Today, in Vienna, the four specialised mandates tasked with promoting and protecting freedom of expression at the UN, OAS, OSCE and African Commission launched their 19th annual statement, the Joint Declaration on Freedom of Expression and “Fake News”, Disinformation and Propaganda. The Joint Declaration, which was drafted with the assistance of the Centre for Law and Democracy (CLD), addresses the difficult issue of how best to respond to the growing threat of disinformation, whether coming from governments, officials, the legacy media or social media.
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“The Joint Declaration clearly notes that it is illegitimate for State actors to disseminate information which they know to be false”, said Toby Mendel, Executive Director of CLD. “But blanket rules making it a crime for anyone to make a false statement are also not the answer.”
Instead of criminal prohibitions or other control-oriented measures, such as blocking websites or jamming broadcasting signals, the Joint Declaration calls on States to respond to disinformation and propaganda in the following ways:
• Promoting diverse and credible sources of news through both the legacy media and social media.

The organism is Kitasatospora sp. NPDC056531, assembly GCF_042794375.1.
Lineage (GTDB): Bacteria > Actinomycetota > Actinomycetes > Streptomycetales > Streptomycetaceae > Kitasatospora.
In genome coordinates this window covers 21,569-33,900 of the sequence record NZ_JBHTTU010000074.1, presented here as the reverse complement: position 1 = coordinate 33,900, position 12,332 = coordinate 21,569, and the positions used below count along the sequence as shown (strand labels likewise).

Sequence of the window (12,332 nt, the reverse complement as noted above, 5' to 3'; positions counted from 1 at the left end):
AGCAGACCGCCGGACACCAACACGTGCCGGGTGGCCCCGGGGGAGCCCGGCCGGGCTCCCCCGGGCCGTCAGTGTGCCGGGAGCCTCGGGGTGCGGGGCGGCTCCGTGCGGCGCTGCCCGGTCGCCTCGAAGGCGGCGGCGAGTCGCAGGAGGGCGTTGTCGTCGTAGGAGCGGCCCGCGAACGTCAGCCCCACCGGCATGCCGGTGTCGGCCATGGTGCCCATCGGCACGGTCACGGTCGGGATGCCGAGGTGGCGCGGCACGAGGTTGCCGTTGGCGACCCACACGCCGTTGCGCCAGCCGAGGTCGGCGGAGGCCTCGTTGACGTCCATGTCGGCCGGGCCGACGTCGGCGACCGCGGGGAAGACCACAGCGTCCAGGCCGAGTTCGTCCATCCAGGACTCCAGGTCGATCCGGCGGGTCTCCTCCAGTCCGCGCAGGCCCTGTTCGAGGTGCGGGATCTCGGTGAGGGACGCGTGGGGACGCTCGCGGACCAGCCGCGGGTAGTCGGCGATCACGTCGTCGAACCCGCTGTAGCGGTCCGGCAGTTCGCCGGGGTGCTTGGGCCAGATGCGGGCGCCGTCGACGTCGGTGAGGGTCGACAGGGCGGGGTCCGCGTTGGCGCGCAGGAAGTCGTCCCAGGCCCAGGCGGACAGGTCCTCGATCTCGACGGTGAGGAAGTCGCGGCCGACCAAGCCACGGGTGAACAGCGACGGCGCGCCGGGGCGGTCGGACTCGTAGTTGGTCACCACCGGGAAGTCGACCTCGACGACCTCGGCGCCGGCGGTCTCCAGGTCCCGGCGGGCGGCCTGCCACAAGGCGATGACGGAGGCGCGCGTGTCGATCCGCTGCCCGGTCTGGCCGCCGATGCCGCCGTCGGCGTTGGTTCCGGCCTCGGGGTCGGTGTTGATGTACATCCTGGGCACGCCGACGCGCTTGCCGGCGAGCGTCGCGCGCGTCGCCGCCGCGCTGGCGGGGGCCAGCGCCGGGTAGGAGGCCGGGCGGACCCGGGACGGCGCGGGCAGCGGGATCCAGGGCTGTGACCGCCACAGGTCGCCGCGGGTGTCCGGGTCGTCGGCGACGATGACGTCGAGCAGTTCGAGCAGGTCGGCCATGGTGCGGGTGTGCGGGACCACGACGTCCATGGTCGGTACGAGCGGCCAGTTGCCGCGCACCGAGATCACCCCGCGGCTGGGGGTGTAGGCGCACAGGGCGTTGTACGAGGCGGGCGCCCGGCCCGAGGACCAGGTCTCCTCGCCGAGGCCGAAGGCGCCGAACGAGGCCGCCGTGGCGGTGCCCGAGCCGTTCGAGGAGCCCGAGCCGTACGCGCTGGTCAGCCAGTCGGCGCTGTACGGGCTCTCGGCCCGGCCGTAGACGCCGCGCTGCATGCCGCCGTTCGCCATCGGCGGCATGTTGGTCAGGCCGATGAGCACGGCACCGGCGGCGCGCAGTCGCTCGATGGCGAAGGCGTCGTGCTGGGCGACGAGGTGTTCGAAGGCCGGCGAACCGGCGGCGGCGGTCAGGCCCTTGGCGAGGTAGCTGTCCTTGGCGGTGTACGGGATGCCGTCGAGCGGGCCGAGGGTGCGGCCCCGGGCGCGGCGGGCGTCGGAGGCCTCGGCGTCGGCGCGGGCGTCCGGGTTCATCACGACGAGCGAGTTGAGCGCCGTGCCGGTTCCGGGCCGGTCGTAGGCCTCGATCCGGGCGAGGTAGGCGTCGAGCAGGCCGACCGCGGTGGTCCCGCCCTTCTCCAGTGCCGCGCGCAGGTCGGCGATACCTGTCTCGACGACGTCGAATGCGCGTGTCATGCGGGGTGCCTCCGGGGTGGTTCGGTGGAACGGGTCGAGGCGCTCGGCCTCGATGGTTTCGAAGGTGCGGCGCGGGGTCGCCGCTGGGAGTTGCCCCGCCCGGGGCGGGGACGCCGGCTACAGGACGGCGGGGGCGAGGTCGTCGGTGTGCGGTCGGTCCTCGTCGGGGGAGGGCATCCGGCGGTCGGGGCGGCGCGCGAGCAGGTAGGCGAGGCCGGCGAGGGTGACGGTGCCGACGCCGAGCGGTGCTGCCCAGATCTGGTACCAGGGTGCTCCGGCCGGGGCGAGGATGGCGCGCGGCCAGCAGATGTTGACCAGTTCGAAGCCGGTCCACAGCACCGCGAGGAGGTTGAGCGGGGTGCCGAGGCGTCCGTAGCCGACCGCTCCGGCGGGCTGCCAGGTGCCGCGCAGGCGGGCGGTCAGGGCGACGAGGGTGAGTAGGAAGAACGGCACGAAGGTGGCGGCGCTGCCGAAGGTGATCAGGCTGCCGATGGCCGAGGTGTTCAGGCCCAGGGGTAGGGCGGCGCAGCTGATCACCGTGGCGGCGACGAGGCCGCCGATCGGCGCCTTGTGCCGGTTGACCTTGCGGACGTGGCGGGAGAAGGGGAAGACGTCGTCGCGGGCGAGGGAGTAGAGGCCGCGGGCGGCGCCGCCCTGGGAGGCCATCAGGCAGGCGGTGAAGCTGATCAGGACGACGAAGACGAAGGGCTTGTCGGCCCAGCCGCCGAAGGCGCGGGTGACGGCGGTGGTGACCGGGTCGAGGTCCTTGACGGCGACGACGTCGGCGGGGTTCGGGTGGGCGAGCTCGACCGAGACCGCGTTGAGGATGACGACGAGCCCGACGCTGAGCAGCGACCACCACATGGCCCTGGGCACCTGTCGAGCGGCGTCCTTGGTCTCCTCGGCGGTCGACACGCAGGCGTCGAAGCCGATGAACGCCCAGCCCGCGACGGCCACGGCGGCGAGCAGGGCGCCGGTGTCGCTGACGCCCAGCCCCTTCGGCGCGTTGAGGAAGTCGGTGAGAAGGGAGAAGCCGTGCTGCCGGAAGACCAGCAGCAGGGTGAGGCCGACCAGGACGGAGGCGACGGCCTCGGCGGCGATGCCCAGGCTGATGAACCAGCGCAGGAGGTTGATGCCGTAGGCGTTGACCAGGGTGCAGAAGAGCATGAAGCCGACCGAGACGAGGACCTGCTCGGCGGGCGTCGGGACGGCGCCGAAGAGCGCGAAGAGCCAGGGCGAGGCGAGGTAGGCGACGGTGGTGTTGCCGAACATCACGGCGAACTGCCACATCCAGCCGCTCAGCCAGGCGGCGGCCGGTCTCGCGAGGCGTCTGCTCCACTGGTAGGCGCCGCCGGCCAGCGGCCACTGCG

• Protecting intermediaries from liability for third party content.
• Promoting media and digital literacy.
• Disseminating reliable, trustworthy information themselves about matters of public interest.
The Joint Declaration also calls on intermediaries to limit any policies on content restrictions that go beyond what is legally required to measures that are based on “objectively justifiable criteria”, to ensure that any such policies are fully transparent in nature, and to apply those policies in a manner that respects basic due process guarantees. Finally, The Joint Declaration calls on the media to promote accuracy in the news through effective systems of self-regulation.
For further information, please contact:
Centre for Law and Democracy
+1 902 431-3688